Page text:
• Evil Brit: Played with regarding Frederick. He seems nice at first, only to be revealed to be working for WilPharma. Then it's subverted when it's revealed that WilPharma were actually working on a vaccine to cure the virus. Then it's double subverted when it turns out he was lying and was responsible for the virus outbreak after all.
  • Faux Action Girl: Angela. Though she holds her own against zombies well enough, listening to Leon's advice for shooting them in the head, there are many occasions where she has to be rescued by him.
  • Gag Reel: A pseudo-"abridged series" special feature with a few Gag Dubed scenes.
  • Hero-Tracking Failure: A rather blatant example when bullets fired by the Marines patter off the ground near their target. While said target is standing still.
  • His Story Repeats Itself: Like in Resident Evil 2's A-Scenario, Leon once again finds himself holding the hand of a Love Interest, her life literally in his hand. This time, though, he manages to save her.
  • Immune to Bullets: G-Curtis starts to No-Sell the full auto fire of the Marines. Subverted later on, with Leon managing to stun him with a headshot.
  • Improbable Aiming Skills: During the escape sequence in the lobby, Leon takes out zombies dozens of meters away with clear headshots armed only with his handgun, which doesn't have a scope.
  • Indignant Slap: overlapping with Bitch Slap, after the characters are rescued from the zombie outbreak, the Senator watches Rani reunite with her Aunt, and remarks on how he hates kids. Claire marches right up to him and slaps him hard enough to knock him to the ground, saying, "Bastard! That little girl is going to have nightmares for the rest of her life because of you!"
  • It's the Only Way to Be Sure: To contain a viral outbreak, consisting of one person infected with the G-Virus and a handful of zombies, an entire research facility self-destructs in the most needlessly elaborate way possible — by dropping, section by section, into an enormously deep shaft and then being incinerated. Considering how ridiculously powerful a G-infected gets, the overkill is understandable here.
  • The Load: Senator Davis is easily one of the most blatant examples in the entire franchise. He has to be physically carried by others during the escape from the airport, slowing the group down. Made worse when, as soon as he sees a chance, and nearly getting Rani killed in the process, he makes it outside all by himself just fine.
  • Made of Iron: Leon. He gets smacked dozens of metres through the air by a G-virus mutant, smashes into a block of metal, and is still able to get up afterwards and pull off Le Parkour sequence with no hassle.
  • Mama Bear: Claire to Rani. She generally has a tendency for this.
  • Man Behind the Man: It appears Senator Davis might be responsible for the biohazard outbreaks after all, and for most of the movie Claire is pretty positive that he is. He's not. It's Frederick.
  • Mauve Shirt: Angela's partner, Greg, who dies in the first third of the movie. He basically exists to provide a hyper-masculine, boorish, undisciplined foil to the ever unfazed Leon.
  • Meaningful Echo: "If you don't try to save one life, you will never save any." As mentioned by Angela, it's a message passed on by her brother Curtis. In the finale, Leon repeats the exact same message, followed by "Isn't that right, Curtis?" just before he shot G-Curtis to save Angela from being pulled down.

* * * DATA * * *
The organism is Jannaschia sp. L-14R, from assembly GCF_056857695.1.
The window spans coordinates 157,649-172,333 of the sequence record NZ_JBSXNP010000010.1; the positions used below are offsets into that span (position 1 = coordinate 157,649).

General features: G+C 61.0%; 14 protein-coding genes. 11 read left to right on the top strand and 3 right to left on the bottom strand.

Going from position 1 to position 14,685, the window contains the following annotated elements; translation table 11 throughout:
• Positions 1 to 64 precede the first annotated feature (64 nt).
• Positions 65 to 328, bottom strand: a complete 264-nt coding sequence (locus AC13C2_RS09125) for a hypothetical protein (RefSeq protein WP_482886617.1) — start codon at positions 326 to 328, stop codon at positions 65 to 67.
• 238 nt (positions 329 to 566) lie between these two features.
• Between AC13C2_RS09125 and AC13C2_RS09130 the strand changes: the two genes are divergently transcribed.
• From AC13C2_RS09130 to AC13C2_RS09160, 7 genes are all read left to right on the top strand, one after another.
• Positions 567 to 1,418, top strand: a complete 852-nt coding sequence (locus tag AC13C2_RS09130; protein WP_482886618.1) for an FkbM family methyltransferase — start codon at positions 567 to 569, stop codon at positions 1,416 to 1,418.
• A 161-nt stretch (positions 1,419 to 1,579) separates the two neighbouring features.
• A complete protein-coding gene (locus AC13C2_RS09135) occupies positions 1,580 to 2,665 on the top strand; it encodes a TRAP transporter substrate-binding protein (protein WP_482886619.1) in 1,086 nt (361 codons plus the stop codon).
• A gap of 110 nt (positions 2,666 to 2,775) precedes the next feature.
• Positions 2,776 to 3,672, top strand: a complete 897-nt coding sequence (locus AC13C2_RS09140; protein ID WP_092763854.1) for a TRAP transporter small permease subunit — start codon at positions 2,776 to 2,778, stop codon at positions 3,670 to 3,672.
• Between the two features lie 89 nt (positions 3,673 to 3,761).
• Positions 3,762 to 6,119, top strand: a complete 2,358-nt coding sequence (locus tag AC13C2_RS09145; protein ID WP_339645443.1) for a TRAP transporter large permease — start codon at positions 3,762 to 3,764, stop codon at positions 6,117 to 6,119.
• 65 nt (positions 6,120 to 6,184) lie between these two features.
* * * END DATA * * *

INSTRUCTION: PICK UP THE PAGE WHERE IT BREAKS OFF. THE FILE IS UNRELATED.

• My God, What Have I Done?: Claire's reaction when she learns that Terra Save's harassment of WilPharma have delayed distribution of the T-virus vaccine, meaning that the deaths of Greg and who knows how many others might have been prevented.
  • Mythology Gag: Claire is depicted as using a shotgun in the flashback. While this may seems strange, the live action trailer for Resident Evil 2 does show her using a shotgun.
  • No Name Given:
    • Rani's aunt is never named, and is only referred to as "Aunt" in the credits.
    • The senator's secretary and the hostess of the airport's VIP lounge, despite being part of the group of survivors, are not given names either.
  • Not a Zombie:
    • The police chief threatens to arrest the first zombie to appear, allowing it to get into range before it latches onto his throat. Somewhat justified, as he had just arrested a Terra Save protester in a zombie costume and thus had reason to believe it was another idiot. Senator Davis' bodyguard continues to treat it as if it's a human, even after Claire warns him, and is eaten for it.
    • Despite having just been told about the zombies, and being warned by Leon that the moan she's just heard is a classic sound of the zombies, Angela runs off and, finding an apparently injured man on the ground, hoists him over her shoulders; only Leon's intervention saves her from getting her face bitten off. Even then, she still warns a zombie to back away, then aims downwards and shoots her in the leg, to no practical effect.
    • Greg avoids the "deliberately shoot non-vital areas" and "try to order the zombie back" flaws, but wastes his ammo on a "spray and pray" fighting style, which ends up inflicting minimal casualties and almost gets him killed when one of the zombies he had shot up breaks through a window and grapples him to the ground.
  • Not Using the "Z" Word: Unusual, considering zombies are always used to refer the walking dead in-universe. Leon calls them "the dead", and everyone else calls them "those things".
  • Nuclear Weapons Taboo: Averted; while it isn't made clear if the bomb that destroyed Raccoon City was nuclear or not, a reporter mentions that it's rumoured to be such.
  • Le Parkour: Leon does an incredible parkour sequence near the end of the movie to escape a Self-Destruct Mechanism.
  • Paper-Thin Disguise: Senator Davis is convinced to disguise himself in order to pass through the airport undetected by Terra Save protesters. His disguise is... a baseball cap. A little girl instantly sees through it!
  • Red Oni, Blue Oni: Claire to Leon, respectively. Leon being The Stoic who barely flinches from gigantic monsters or entire rooms falling apart. Claire, meanwhile, is generally much more emotive since she believes her organization was indirectly responsible for the airport incident.
  • Red Shirt Army: The Marines fighting G-Curtis. After initially knocking him down, they get torn apart with ease.
  • Removing the Head or Destroying the Brain: Leon warns the S.R.T. members Greg and Angela accompanying him to the hot zone to shoot the infected in the head, and he had to say it twice. They never listen, and it gets Greg bitten by a zombie, forcing him to stay behind.